Graduate studies at Western
Business Ethics 19 (2):213-232 (2010)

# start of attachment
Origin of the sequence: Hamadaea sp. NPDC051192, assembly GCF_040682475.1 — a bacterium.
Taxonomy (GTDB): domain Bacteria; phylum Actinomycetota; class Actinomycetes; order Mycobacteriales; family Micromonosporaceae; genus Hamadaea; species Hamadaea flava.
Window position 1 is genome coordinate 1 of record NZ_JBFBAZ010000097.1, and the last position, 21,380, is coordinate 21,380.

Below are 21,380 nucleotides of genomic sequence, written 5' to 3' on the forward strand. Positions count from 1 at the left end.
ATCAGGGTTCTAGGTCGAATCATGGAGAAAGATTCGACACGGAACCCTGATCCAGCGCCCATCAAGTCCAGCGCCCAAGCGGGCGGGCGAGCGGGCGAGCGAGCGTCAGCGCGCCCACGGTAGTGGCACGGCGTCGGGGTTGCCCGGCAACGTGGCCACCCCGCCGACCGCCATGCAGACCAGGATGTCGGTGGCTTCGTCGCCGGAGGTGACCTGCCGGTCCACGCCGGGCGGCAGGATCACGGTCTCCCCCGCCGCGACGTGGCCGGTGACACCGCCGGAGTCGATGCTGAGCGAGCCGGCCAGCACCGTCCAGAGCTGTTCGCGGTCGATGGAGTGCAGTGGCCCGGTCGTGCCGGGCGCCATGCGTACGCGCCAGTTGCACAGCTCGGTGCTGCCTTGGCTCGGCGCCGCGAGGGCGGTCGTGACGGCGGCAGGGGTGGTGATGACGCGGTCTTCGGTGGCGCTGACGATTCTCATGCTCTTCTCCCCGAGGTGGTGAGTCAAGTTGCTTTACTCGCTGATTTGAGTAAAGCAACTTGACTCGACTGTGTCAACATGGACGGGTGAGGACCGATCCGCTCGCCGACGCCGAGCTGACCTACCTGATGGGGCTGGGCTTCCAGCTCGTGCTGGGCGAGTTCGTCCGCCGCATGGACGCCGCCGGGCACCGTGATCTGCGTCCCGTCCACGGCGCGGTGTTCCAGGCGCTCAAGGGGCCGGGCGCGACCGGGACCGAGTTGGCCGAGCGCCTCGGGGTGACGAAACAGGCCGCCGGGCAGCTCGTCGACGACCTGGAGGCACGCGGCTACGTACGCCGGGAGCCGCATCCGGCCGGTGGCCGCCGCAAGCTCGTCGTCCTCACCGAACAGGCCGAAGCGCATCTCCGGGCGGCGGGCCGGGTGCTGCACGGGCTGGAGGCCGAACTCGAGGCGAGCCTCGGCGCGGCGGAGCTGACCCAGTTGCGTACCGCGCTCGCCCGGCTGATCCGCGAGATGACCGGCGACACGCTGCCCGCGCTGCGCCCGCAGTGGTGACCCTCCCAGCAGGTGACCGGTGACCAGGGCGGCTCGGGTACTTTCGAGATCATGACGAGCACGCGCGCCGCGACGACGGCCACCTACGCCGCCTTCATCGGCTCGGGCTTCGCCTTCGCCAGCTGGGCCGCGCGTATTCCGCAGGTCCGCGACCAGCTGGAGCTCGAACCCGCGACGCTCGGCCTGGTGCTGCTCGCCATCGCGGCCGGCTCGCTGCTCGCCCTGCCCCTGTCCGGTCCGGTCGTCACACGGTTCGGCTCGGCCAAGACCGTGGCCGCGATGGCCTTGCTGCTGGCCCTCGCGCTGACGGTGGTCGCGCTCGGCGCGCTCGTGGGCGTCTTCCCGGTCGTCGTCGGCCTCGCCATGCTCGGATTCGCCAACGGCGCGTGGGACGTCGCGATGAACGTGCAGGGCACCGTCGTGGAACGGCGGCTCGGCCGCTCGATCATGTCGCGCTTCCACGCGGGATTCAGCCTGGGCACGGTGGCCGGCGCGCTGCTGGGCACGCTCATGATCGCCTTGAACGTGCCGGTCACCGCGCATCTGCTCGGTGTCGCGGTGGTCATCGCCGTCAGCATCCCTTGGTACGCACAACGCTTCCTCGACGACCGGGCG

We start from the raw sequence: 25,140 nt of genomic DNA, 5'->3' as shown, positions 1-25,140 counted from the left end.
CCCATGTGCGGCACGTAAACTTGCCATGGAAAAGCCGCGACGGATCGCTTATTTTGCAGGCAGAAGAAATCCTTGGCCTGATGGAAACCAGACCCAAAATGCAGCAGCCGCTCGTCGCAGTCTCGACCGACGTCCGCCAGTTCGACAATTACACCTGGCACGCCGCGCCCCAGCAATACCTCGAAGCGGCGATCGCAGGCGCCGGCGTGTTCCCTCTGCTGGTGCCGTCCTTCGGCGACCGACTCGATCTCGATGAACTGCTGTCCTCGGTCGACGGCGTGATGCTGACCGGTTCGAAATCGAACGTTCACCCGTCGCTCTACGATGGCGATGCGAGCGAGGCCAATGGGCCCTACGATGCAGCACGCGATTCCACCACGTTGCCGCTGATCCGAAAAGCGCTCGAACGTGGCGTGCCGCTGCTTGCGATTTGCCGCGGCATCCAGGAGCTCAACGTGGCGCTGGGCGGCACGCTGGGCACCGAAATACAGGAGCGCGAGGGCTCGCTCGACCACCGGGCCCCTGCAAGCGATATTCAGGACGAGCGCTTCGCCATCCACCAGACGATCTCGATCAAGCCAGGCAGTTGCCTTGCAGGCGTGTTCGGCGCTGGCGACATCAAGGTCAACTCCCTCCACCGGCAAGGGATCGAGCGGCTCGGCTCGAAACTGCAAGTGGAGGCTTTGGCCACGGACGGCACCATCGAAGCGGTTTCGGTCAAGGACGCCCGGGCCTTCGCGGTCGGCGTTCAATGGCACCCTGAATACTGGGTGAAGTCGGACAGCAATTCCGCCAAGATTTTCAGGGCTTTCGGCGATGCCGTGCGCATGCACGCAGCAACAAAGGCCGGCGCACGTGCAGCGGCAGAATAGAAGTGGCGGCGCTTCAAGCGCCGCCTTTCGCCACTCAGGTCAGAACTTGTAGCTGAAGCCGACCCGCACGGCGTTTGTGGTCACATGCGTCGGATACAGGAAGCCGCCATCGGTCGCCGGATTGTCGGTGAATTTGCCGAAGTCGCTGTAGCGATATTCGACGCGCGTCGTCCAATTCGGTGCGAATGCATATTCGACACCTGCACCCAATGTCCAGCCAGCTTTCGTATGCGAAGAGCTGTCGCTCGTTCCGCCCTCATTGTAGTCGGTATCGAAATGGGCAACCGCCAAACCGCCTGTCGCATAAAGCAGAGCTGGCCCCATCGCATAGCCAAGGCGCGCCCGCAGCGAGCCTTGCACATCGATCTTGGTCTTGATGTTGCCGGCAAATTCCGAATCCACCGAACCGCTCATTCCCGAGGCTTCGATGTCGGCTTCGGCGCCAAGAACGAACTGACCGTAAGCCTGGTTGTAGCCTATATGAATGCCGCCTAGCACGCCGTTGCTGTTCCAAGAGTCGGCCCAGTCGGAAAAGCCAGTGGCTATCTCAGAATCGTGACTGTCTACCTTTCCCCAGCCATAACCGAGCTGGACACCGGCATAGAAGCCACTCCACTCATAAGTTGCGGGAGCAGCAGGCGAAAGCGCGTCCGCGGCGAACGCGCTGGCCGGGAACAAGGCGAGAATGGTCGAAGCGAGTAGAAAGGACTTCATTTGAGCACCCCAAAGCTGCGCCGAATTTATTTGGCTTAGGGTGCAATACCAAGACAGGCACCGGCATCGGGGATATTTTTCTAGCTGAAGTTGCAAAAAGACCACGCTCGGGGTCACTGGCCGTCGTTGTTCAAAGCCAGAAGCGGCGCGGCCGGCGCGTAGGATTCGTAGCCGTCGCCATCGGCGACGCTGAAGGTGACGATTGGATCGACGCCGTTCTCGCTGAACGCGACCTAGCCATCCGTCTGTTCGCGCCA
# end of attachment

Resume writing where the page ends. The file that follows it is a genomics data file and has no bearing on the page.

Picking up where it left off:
|Abstract||This paper reports the results of a study of the top 500 private sector organizations and the top 100 public sector organizations in Sweden. It is a replication of the study by Svensson et al . (2004) . The aim of the study was to describe and compare the business ethics commitment of organizations across the two sectors. The empirical findings indicate that the processes involved in business ethics commitment have begun to be recognized and acted upon at an organizational level in Sweden. Some support is provided to show that codes of ethics are developing in some of Sweden's largest private and public sector organizations – although this is happening to a lesser extent in the public sector. It is noted that an effect of a code of ethics on the bottom line of the business was acknowledged by respondents in both private and public sector organizations. We believe that the supporting measures of business ethics commitment appear to be underutilized in both private and public sector organizations in Sweden (among those that possess codes of ethics), thus indicating that the commitment to business ethics in Swedish organizations has potential for future development.|
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